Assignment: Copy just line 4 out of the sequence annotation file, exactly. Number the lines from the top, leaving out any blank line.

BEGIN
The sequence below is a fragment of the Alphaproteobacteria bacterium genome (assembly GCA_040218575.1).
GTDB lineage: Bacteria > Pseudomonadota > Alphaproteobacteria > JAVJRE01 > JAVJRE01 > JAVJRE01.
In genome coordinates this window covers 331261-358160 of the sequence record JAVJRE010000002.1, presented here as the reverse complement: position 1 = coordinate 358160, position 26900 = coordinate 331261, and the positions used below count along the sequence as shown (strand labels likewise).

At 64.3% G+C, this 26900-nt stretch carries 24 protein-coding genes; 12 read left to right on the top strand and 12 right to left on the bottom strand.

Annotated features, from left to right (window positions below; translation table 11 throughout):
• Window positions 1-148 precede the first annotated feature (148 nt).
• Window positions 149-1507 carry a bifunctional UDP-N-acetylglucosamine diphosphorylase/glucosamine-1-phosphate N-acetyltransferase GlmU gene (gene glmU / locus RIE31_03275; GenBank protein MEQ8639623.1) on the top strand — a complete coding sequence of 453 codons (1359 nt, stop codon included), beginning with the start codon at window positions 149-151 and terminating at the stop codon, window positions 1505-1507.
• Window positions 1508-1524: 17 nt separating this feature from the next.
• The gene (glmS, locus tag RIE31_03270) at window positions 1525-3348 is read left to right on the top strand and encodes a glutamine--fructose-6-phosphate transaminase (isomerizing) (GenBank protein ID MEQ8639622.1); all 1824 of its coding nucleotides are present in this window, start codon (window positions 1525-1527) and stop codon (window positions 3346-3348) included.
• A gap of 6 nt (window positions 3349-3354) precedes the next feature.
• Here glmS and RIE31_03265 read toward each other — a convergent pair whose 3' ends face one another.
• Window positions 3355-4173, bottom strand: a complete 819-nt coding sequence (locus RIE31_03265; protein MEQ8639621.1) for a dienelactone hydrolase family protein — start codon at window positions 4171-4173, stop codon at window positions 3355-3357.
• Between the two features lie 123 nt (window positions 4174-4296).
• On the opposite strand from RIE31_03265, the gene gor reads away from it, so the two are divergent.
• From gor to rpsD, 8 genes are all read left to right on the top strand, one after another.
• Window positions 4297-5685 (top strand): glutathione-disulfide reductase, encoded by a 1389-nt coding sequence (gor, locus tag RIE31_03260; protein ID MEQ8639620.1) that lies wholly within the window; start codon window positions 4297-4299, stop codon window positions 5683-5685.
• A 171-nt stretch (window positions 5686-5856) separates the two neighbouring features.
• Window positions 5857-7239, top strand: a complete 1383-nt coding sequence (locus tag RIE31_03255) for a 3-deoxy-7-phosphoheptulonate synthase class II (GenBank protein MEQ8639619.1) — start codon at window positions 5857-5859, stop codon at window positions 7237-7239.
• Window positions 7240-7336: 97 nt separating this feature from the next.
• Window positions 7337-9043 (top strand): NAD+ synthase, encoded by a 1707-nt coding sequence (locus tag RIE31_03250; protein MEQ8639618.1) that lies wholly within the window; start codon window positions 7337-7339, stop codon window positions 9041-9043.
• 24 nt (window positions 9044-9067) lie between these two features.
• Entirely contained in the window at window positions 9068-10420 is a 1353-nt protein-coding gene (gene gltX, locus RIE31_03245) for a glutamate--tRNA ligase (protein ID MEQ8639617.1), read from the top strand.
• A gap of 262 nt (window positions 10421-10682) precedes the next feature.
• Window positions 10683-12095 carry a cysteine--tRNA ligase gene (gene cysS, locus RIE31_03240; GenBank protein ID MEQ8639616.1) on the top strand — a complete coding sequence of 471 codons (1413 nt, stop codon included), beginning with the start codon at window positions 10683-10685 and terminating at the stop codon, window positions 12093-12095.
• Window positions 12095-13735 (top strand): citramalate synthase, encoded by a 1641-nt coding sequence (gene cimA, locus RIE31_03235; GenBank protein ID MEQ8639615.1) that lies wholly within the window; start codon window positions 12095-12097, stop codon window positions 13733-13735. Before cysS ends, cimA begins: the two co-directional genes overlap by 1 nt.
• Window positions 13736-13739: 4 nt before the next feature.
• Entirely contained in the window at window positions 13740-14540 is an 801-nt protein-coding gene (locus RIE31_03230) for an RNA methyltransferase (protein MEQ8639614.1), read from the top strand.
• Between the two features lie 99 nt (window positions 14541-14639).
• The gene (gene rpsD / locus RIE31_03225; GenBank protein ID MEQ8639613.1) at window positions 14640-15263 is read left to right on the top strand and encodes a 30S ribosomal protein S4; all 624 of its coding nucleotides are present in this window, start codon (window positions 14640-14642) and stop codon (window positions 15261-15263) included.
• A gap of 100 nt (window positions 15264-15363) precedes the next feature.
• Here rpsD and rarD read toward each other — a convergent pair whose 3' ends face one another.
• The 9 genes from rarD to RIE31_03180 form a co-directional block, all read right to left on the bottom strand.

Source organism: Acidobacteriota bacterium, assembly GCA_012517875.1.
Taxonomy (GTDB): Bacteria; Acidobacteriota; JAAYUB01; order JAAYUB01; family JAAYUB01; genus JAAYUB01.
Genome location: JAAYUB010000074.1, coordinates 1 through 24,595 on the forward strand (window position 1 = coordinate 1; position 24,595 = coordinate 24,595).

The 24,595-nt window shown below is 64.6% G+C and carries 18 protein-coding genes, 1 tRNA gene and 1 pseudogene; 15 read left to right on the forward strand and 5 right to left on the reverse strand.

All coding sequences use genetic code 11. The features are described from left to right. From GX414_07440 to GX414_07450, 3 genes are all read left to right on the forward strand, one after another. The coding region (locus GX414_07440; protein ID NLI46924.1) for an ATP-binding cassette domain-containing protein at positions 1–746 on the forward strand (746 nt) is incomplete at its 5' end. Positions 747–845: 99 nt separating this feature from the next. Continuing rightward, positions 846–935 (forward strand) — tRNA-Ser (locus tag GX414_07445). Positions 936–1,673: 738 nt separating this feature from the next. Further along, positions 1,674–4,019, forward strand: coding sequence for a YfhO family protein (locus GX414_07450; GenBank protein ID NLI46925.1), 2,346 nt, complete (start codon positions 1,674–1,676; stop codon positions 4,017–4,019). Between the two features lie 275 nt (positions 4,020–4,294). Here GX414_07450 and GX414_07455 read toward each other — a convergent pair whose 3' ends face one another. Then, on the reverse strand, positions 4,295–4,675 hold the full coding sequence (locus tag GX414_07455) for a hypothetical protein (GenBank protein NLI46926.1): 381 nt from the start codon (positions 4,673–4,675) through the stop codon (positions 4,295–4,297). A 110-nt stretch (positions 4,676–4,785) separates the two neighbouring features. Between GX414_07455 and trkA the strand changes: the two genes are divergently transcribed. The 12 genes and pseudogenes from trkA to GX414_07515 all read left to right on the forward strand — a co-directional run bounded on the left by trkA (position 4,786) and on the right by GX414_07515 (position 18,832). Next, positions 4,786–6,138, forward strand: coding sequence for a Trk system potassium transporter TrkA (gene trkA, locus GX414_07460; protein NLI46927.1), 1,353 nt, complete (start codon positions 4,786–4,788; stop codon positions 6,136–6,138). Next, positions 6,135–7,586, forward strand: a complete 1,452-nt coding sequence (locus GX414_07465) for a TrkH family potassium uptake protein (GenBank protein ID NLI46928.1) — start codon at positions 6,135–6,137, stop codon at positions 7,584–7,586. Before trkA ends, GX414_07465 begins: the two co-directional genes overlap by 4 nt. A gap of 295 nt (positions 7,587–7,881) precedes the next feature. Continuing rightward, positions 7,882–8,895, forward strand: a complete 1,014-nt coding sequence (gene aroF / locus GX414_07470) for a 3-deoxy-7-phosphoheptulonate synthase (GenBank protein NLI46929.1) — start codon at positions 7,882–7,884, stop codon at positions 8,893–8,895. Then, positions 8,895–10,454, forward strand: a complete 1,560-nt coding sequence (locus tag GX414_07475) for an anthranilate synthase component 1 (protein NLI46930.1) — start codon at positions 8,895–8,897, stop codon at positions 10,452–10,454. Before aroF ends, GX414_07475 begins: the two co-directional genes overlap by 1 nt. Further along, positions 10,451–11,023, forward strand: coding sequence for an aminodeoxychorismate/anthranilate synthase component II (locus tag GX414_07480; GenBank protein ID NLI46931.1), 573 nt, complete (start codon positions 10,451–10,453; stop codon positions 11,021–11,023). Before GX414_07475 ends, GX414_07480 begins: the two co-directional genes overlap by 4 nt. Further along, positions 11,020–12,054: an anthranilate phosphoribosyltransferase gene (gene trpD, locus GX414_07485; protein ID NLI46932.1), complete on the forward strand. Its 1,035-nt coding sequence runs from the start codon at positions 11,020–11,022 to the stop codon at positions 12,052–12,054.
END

At 64.3% G+C, this 26900-nt stretch carries 24 protein-coding genes; 12 read left to right on the top strand and 12 right to left on the bottom strand.